Vancouver’s incoming mayor has promised to tackle the city’s housing crisis by ensuring that 2,500 apartments are built annually for the next 10 years that will be rented below normal market rates.
But Kennedy Stewart is facing hurdles in every direction when it comes to accomplishing that goal, which also bears a promise that another 6,000 homes a year will be built for renters and owners paying market rates.
The region’s builders say they are already grappling with spiraling construction, financing and land costs, making projects more risky all the time. Developers are hesitating to proceed with rental projects because of recent changes to provincial rent-control policy that reduce the allowable yearly increases.
And Mr. Stewart will have to steer anything he does through a divided council, where his presumed allies on the left may insist on tough new deals with developers that require them to provide some low-cost units if they want permission to build anything at all.
As well, some on the four-party council will also insist that the public be consulted extensively before any extra density is granted to builders as a way of lowering prices for renters.
“In general, we’ve been questioning these ambitious targets,” said Jon Stovell, the head of the development company Reliance Properties and the board chair of the Urban Development Institute, which represents dozens of builders in the region.
He estimates that even if a developer got free land for a project, the basic construction and financing cost of a modest, 600-square-foot unit comes out to about $430,000. For an owner to make minimal profit on that unit, they would have to charge $1,800 a month rent.
But the newly elected councillors from Vancouver’s progressive parties want to see rents that are affordable – usually defined as 30 per cent of household income – for people making median wages or less.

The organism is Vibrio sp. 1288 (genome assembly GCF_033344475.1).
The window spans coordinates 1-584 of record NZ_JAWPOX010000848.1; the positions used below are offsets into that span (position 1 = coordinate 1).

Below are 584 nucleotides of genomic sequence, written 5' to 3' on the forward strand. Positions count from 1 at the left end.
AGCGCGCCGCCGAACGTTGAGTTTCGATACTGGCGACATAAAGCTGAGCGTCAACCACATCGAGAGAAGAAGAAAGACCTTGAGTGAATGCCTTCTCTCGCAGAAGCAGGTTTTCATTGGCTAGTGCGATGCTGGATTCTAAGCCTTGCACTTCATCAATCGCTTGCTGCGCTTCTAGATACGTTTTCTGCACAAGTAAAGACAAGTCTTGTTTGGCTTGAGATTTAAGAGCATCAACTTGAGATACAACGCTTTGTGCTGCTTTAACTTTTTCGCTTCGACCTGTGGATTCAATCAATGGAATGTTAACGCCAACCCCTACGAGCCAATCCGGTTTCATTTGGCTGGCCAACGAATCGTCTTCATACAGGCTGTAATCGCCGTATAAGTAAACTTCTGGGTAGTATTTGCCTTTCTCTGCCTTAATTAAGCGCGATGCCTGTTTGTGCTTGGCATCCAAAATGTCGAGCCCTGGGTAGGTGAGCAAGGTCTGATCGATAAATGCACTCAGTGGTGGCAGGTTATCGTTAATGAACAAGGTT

In the City of Vancouver, the median household income is $65,327. For two-or-more person households, it rises to $89,207. So the maximum rents for those households, using the 30-per-cent rule, would have to be no more than $1,630 overall, and no more than $2,230 for larger households.
But most apartments should be rented for less than that to fit the income profile of Vancouver’s population.
The Green Party is going to push for developers to be required to make half of everything they build available at below-market rates.
“I think it’s achievable, but it’s only achievable if we ask differently of developers,” said Councillor Adriane Carr. She pointed to the Whistler Housing Authority as a model that she said has achieved the 50-per-cent goal.
She said the city could also consider changing some aspect of its building code “to enable less expensive building types.”
And she said that more low-cost housing could be achieved by expanding on the province’s temporary modular housing initiative, which provided money for projects that consisted of stacked trailer-type units.
Ms. Carr said that, if it turns out extra density is what’s needed to lower prices in apartment projects, there will need to be a lot of consultation with existing residents.
“That absolutely has to be put to the public.”
A newly elected councillor from another party on the left, Jean Swanson of the Coalition of Progressive Electors, doesn’t think any of those strategies – or Mr. Stewart’s overall plan – will work.
“The problem I see is that he doesn’t have a source of revenue,” said Ms. Swanson. Her party had proposed still more taxes on “mansions,” on top of the school tax the province has already imposed on homes worth more than $3-million.
But Mr. Stewart didn’t say anything like that in his campaign, pledging only to triple the current 1-per-cent tax that has been added to empty homes.
Ms. Swanson said she is not going to support any project that doesn’t bring rents down by a well-defined and significant amount.